By: J.I. Packer
“Do you not know that the wicked will not inherit the kingdom of God?…And that is what some of you were. But you were washed, you were sanctified, you were justified in the name of the Lord Jesus Christ and by the Spirit of our God” (1 Cor. 6:9, 11).
Sanctification, says the Westminster Shorter Catechism (Q.35), is “the work of God’s free grace, whereby we are renewed in the whole man after the image of God, and are enabled more and more to die unto sin, and live unto righteousness.” The concept is not of sin being totally eradicated (that is to claim too much) or merely counteracted (that is to say too little), but of a divinely wrought character change freeing us from sinful habits and forming in us Christlike affections, dispositions, and virtues.
Sanctification is an ongoing transformation within a maintained consecration, and it engenders real righteousness within the frame of relational holiness. Relational sanctification, the state of being permanently set apart for God, flows from the cross, where God through Christ purchased and claimed us for himself (Acts 20:28; 26:18; Heb. 10:10). Moral renovation, whereby we are increasingly changed from what we once were, flows from the agency of the indwelling Holy Spirit (Rom. 8:13; 12:1-2; 1 Cor. 6:11, 19-20; 2 Cor. 3:18; Eph. 4:22-24; 1 Thess. 5:23; 2 Thess. 2:13; Heb. 13:20-21). God calls his children to sanctity and graciously gives what he commands (1 Thess. 4:4; 5:23).
Regeneration is birth; sanctification is growth. In regeneration, God implants desires that were not there before: desire for God, for holiness, and for the hallowing and glorifying of God’s name in this world; desire to pray, worship, love, serve, honor, and please God; desire to show love and bring benefit to others. In sanctification, the Holy Spirit “works in you to will and to act” according to God’s purpose; what he does is prompt you to “work out your salvation” (i.e., express it in action) by fulfilling these new desires (Phil. 2:12-13). Christians become increasingly Christlike as the moral profile of Jesus (the “fruit of the Spirit”) is progressively formed in them (2 Cor. 3:18; Gal. 4:19; 5:22-25). Paul’s use of glory in 2 Corinthians 3:18 shows that for him sanctification of character is glorification begun. Then the physical transformation that gives us a body like Christ’s, one that will match our totally transformed character and be a perfect means of expressing it, will be glorification completed (Phil. 3:20-21; 1 Cor. 15:49-53).
Regeneration was a momentary monergistic act of quickening the spiritually dead. As such, it was God’s work alone. Sanctification, however, is in one sense synergistic – it is an ongoing cooperative process in which regenerate persons, alive to God and freed from sin’s dominion (Rom. 6:11, 14-18), are required to exert themselves in sustained obedience. God’s method of sanctification is neither activism (self-reliant activity) nor apathy (God-reliant passivity), but God-dependent effort (2 Cor. 7:1; Phil. 3:10-14; Heb. 12:14). Knowing that without Christ’s enabling we can do nothing, morally speaking, as we should, and that he is ready to strengthen us for all that we have to do (Phil. 4:13), we “stay put” (remain, abide) in Christ, asking for his help constantly – and we receive it (Col. 1:11; 1 Tim. 1:12; 2 Tim. 1:7; 2:1).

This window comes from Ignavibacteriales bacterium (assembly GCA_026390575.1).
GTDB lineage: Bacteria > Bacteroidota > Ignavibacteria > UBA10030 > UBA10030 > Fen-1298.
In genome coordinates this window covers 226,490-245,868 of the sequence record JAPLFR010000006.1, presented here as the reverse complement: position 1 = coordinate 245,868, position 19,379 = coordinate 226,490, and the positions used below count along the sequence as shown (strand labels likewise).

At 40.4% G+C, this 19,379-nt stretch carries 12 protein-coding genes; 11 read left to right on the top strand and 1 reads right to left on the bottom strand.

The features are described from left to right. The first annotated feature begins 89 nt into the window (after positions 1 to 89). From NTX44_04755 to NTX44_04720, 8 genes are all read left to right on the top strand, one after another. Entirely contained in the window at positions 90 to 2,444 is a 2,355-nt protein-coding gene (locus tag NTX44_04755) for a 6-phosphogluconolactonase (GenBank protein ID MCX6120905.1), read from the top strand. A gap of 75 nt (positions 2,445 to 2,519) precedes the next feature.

The standard to which God’s work of sanctifying his saints is directed is his own revealed moral law, as expounded and modeled by Christ himself. Christ’s love, humility, and patience under pressure are to be consciously imitated (Eph. 5:2; Phil. 2:5-11; 1 Pet. 2:21), for a Christlike spirit and attitude are part of what law-keeping involves.
Believers find within themselves contrary urgings. The Spirit sustains their regenerate desires and purposes; their fallen, Adamic instincts (the “flesh”) which, though dethroned, are not yet destroyed, constantly distract them from doing God’s will and allure them along paths that lead to death (Gal. 5:16-17; James 1:14-15). To clarify the relationship between the law and sin, Paul analyzes in a personal and dramatic way the sense of impotence for complete law-keeping, and the enslavement to behavior one dislikes, that the Spirit-flesh tension produces (Rom. 7:14-25). This conflict and frustration will be with Christians as long as they are in the body. Yet by watching and praying against temptation, and cultivating opposite virtues, they may through the Spiritâ€™s help “mortify” (i.e., drain the life out of, weaken as a means of killing) particular bad habits, and in that sense more and more die unto sin (Rom. 8:13; Col. 3:5). They will experience many particular deliverances and victories in their unending battle with sin, while never being exposed to temptations that are impossible to resist (1 Cor. 10:13).